Kia provided a vehicle for our road trip experience.
The key to a successful road trip is preparation. Last summer, I drove with my mother-in-law and nine-year-old daughter from Vermont to Southern New Hampshire. While the pine trees, rolling hills and unique landscape of the North Eastern United States sped by our windows, our girls-only trip was a great opportunity to swap stories, laugh and get to know each other better.
Have you considered taking a road trip? How about a trip that includes a mix of older and younger family members? Here are our tips on how to make the most of intergenerational road tripping!
1) Plan for a vehicle that considers the needs of all passengers in mind. Our Kia Cadenza worked well for our party of three. The roomy backseat gave my daughter the space she needed to spread out her traveling art studio, and the easy-access passenger seat had low door sills allowing for a comfortable step-in height for my mother-in-law. Other vehicle passenger features to consider for your road trip, include separate heating and cooling zones, backseat headphone jacks and individualized reading lights. Make sure to get a tune-up or oil change if needed and check those tires!
2) Consider entertainment that can be celebrated by all. I like to flip between the decade satellite radio stations like a driver/DJ taking all on a music history tour. Sirius XM is perfect for this. A little senior-friendly Du Wop from the 50’s, a sampling of early Madonna from the 80’s for me, and then a station of choice from the youngest member of our road trip. Everyone gets to share their favorite song, and gets to learn something new. Music has a way of making us remember memories and tell stories about our past. Storytelling is my favorite part of road trips. Toss out some thought starters, and see where it leads. What was your favorite toy as a kid? How old were you when you stayed in your house alone for the first time? What was your favorite food/vacation/pet when you were growing up?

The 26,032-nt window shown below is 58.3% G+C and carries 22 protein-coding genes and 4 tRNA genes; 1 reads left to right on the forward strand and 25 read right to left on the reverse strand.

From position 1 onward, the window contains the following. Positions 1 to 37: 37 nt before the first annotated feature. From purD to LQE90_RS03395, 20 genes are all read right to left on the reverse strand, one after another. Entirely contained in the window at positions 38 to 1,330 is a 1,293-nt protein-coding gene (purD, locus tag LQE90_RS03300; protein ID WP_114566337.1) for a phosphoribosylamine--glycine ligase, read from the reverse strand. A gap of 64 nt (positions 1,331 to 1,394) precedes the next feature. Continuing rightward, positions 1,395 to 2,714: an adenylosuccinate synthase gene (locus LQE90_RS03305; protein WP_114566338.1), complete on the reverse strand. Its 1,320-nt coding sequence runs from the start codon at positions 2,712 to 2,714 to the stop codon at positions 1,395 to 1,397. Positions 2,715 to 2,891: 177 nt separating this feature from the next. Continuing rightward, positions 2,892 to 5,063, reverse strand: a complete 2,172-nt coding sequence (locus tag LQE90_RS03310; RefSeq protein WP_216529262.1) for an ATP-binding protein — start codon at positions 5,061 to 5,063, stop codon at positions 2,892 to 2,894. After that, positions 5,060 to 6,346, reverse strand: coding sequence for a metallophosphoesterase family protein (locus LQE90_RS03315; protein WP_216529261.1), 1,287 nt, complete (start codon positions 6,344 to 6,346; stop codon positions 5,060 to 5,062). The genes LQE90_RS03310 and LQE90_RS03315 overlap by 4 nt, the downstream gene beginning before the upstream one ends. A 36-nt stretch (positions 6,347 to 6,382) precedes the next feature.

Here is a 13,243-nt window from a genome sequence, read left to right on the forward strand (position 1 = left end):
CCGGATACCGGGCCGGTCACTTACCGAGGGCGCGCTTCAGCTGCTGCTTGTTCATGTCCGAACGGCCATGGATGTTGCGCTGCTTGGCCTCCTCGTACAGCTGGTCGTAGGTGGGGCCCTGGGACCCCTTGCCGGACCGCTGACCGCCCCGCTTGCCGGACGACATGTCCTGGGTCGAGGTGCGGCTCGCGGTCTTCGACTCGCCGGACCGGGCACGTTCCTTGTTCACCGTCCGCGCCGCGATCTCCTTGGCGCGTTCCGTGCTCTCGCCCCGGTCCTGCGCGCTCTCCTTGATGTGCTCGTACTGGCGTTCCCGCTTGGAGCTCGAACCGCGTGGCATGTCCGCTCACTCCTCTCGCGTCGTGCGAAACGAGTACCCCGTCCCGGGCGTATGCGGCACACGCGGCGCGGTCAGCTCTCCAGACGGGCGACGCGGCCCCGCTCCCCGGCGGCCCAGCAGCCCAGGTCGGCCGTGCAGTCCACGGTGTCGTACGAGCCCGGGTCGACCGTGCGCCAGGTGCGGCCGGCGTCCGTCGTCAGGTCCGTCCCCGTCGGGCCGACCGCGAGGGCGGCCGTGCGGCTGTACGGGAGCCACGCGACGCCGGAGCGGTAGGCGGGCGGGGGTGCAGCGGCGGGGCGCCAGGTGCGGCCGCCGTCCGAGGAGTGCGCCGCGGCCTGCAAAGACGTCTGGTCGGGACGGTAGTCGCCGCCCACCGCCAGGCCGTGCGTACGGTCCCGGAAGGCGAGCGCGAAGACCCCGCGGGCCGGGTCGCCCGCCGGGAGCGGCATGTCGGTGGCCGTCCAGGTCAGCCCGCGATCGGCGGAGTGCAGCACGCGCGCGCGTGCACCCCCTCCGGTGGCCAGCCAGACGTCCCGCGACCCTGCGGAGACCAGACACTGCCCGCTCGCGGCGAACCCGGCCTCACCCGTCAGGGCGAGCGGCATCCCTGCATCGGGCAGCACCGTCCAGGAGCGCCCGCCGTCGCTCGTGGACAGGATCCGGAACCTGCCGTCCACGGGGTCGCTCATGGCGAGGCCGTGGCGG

3) Road trips were made for snacking! Bring along a bag of assorted car-friendly foods. Do something fun that celebrates nostalgic foods. Find candies that were popular during the childhood of the oldest member in the car to surprise them, and introduce the kiddos with a new treat. I also like to bring lots of chopped fruits and veggies to fill everyone tummies with nutritious options since rest stops always seem to give us those sugary, salty, fried options. Do a google search to find some fun off-the-beaten path diners, or specialty food stops for a memorable meal and photo. I love mom and pop style places that specialize in one type of food, like lobster shacks, burger places, churro stands, etc. TIP: We stopped at the Vermont Country Store in Rockingham, VT. We filled up on cheese samples at the deli section. They also have an impressive candy section and the donuts were to die for!
4) Take lots of photos. Stop at funny signs or sights, and take full advantage of taking photos that show your silly side. Let everyone in the car take turns as the photographer. My daughter loves to edit the photos they take and add funny speech bubbles for everyone. Make mini online slide shows or videos as road trip keepsakes, and select your favorite road trip music to act as the sound track. Print it up as a photo book to present your everyone as a holiday gift upon your return. Tip: I love covered bridges! Take a picture on the Kissing Bridge next to the Vermont Country Store in Rockingham or find another bridge in the area.